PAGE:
I’m rereading a Thai novel, “The Sheikh”, originally published in 1987. The story follows the life of Dawid ibn Sharbaz, the only son of a murdered sheikh, through the changing times in the fictional North Africa country of Byderhabad from 1941-1970. Things to note is that while it’s international in scope, this novel was written through the lens of a Thai novelist. Also, there is a lot of political commentary and observation in the novel which is the author’s forte but I choose to focus on the drama side of it. Because, well, that’s why I’ve been rereading this book since 1992!
Where we left off: Captain Rogers set a trap to capture Dawid’s assassin to have the whole Bedouin tribe turns on him and his men.
Part II: 1945. British-Occupied Byderhabad
“Stand down!”, thunders Dawid. He may have sounded commanding but he’s a little wobbly on his feet. Nonetheless, crisis averted! The lynch mob dispersed.
Privately, Dawid scolds Hazar for not seeing the bigger picture, that the relationship with the British is symbiotic and good for all the tribes (Well, at least for now, he believes that so). Then he yells at Captain Rogers for not respecting the Bedouin traditions of punishment (whatever that is he never said) and having gone and pissed off the village with a British display of power. Dammit colonizer!
Dawid now has there problems to solve: 1) show the villagers that he is his own man and not a British puppet, 2) make peace with Abbas Yemir to quell his power grab and stop more attempts on his life, and 3) to save Hazar from execution because Rogers still needs to show that the British rules must be obeyed.
Solution? A wedding! Tonight! Because tomorrow we head back to Farwah!
Dawid is going to marry Hazar to unite the tribes and subvert the British power over him because they now cannot execute his wife or do anything about his decision.
Note: Okay, when I was younger reading this, I didn’t see a problem with the plan. Aw, Dawid’s trying to save Hazar and make peace with Abbas Yemir. How noble! Looking at it now, this was a devious and hideous maneuver, using Hazar as a hostage/bargaining chip for Abbas Yemir to leave him and his tribe alone. Dude is more flawed than I remember which is both a good thing and a bad thing. And the worst hasn’t even happened yet!
Considering the culture and time period, an arranged marriage between a 19-year-old and a 15-year-old is, well, normal. Dawid follows as much of the culture he could manage–asking permission to marry Hazar from her guardian, Old Man Harun, and the women got Hazar prepped and prettified. With all the attention and everyone being happy for her, even Hazar got carried away for a few moments that she’s fulfilling her womanly duty of becoming someone’s wife.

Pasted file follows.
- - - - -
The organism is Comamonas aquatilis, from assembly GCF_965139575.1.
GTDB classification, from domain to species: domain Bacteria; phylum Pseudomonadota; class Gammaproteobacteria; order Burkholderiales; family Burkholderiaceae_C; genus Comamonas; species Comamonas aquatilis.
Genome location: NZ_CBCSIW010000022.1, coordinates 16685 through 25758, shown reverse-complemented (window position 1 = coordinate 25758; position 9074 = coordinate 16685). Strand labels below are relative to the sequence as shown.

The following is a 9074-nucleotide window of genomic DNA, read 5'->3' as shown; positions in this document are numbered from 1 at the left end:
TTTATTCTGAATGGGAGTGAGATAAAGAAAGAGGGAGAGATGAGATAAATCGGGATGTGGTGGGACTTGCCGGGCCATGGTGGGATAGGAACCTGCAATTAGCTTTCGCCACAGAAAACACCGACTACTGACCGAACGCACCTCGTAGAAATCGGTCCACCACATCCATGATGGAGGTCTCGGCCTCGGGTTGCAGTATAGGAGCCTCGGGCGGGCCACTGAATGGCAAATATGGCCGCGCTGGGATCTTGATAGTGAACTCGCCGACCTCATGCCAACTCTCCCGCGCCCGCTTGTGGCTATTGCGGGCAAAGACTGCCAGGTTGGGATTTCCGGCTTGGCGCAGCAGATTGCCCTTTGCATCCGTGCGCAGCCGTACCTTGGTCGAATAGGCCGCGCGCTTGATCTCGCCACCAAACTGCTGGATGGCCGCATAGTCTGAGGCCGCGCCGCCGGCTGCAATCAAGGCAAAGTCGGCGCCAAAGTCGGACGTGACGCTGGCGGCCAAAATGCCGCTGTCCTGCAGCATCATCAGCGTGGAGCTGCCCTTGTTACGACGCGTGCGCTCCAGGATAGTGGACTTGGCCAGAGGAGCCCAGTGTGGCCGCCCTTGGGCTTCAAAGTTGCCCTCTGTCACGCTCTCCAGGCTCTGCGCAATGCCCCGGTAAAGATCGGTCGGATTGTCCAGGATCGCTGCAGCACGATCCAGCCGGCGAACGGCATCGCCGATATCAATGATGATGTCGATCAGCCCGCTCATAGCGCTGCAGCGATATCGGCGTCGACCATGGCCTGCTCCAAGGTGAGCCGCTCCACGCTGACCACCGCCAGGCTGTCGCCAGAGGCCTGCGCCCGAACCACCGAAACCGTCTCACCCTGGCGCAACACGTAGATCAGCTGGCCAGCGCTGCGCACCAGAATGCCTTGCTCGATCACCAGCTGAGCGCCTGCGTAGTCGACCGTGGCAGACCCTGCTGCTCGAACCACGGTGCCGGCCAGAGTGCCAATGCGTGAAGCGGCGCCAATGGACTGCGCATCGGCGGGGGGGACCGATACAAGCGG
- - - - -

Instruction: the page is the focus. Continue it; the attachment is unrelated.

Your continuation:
TRIGGER WARNING! Sexual violence and rape and a discussion about sexual violence depiction in Thai literature and culture.
After the wedding ceremony, much like Khal Drogo and Danaerys’ wedding night, Dawid rapes Hazar. I mean, per the author as Thai culture dictates, Dawid “forces himself on” Hazar. **Part 1 of the cultural issue to be discussed below.**
Unlike Danaerys, Hazar fights like hell. The rapist, I mean, Dawid lies awake, lost in thoughts about Lydia (urgh!) as Hazar sobs at his side. Once she finally collected herself, she doesn’t hate him anymore, y’all. **Part II of Thailand’s problematic rape culture. Again, to be discussed below.** He apologizes for hurting her and promises to come back to take her to see her father when he’s done with business in Farwah. Hazar says she MUST tell him something but Dawid shooshes her and goes to sleep.
Hazar wakes the next morning to find him gone. (Seriously, dude!) And while the rest of us would’ve just laid there and let Dawid gets fucked by whatever information she has, Stockholm Hazar runs through the village, screaming for him, and instead finds the Sudanese: “You must stop them from going to Farwah or he will die!”
** Discussion Time **
This article explains the history of rape in Thai culture and literature better than I can so you can skip all this and just read it.
As for personal thought: I’ve grown up in Thailand reading stories and watching soaps and movies where the male protagonist rapes–I mean, “forces himself onto”–the female protagonist out of passion while either/and/or sober, drunk, or angry. She, at some point either during the act or afterward, realizes she loves him and she can now express it sexually so now they’re in love. *BUT* You see, it’s not “rape”.
Thai has 2 different expressions for the violent act. “Force himself on her” is the same word as grappling or wrestling. Rape, on the other hand, is a heinous criminal act. Rape only happens to the female (often slutty) villain, or when a bad guy does it to the female protagonist.
My WHOLE LIFE, we watch this on TV and read it in novels. Per that article, it seems this trope starts showing up more prominently in the 70s, but there’s evidence in our older literature, written a hundred years ago, as well. We think that’s how “love” is supposed to be expressed. We say no because we’re good girls until love overwhelms your boy and he *must* have you. So if he loves you and you kind of don’t mind, he can rape you and that will be okay in the end because you know now that he REALLY loves you and you can now love him back. It’s not just the rape itself but we were also taught that you have to/should love your rapist.
On the flip side, we’re also taught that “bad girls” get bad consequences. Dress/act like a slut? Get raped. Act all crazy and be evil? Get raped.
Fucked up, right? I didn’t see how wrong that is until I came to the US and look back at the whole thing from a different point of view. It’s only about 5 years ago when women of Thailand finally pushed back and fought against the old ways, pushed also by American #MeToo movement. It’s long overdue.